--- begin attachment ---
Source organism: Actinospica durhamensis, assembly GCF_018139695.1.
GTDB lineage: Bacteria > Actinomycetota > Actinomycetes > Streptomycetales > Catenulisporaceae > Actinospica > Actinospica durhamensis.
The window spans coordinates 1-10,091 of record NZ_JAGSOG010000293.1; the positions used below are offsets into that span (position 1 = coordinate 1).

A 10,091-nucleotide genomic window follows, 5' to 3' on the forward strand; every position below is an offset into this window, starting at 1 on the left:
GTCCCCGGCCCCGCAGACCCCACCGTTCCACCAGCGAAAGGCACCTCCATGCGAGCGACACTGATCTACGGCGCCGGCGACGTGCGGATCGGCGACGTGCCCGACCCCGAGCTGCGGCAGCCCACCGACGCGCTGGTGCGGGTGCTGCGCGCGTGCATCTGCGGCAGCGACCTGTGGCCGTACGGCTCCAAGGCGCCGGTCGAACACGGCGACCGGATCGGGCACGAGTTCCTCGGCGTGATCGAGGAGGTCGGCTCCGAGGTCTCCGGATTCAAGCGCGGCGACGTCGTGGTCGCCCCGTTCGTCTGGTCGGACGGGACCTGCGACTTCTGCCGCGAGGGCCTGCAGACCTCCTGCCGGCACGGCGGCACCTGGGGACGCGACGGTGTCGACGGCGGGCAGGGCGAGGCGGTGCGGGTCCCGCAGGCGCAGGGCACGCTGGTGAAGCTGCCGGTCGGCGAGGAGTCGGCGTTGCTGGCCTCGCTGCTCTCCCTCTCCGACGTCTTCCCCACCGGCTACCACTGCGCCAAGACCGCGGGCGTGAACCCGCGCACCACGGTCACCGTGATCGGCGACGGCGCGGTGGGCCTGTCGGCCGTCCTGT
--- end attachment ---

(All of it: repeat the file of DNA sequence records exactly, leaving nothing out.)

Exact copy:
Source organism: Actinospica durhamensis, assembly GCF_018139695.1.
GTDB lineage: Bacteria > Actinomycetota > Actinomycetes > Streptomycetales > Catenulisporaceae > Actinospica > Actinospica durhamensis.
The window spans coordinates 1-10,091 of record NZ_JAGSOG010000293.1; the positions used below are offsets into that span (position 1 = coordinate 1).

A 10,091-nucleotide genomic window follows, 5' to 3' on the forward strand; every position below is an offset into this window, starting at 1 on the left:
GTCCCCGGCCCCGCAGACCCCACCGTTCCACCAGCGAAAGGCACCTCCATGCGAGCGACACTGATCTACGGCGCCGGCGACGTGCGGATCGGCGACGTGCCCGACCCCGAGCTGCGGCAGCCCACCGACGCGCTGGTGCGGGTGCTGCGCGCGTGCATCTGCGGCAGCGACCTGTGGCCGTACGGCTCCAAGGCGCCGGTCGAACACGGCGACCGGATCGGGCACGAGTTCCTCGGCGTGATCGAGGAGGTCGGCTCCGAGGTCTCCGGATTCAAGCGCGGCGACGTCGTGGTCGCCCCGTTCGTCTGGTCGGACGGGACCTGCGACTTCTGCCGCGAGGGCCTGCAGACCTCCTGCCGGCACGGCGGCACCTGGGGACGCGACGGTGTCGACGGCGGGCAGGGCGAGGCGGTGCGGGTCCCGCAGGCGCAGGGCACGCTGGTGAAGCTGCCGGTCGGCGAGGAGTCGGCGTTGCTGGCCTCGCTGCTCTCCCTCTCCGACGTCTTCCCCACCGGCTACCACTGCGCCAAGACCGCGGGCGTGAACCCGCGCACCACGGTCACCGTGATCGGCGACGGCGCGGTGGGCCTGTCGGCCGTCCTGT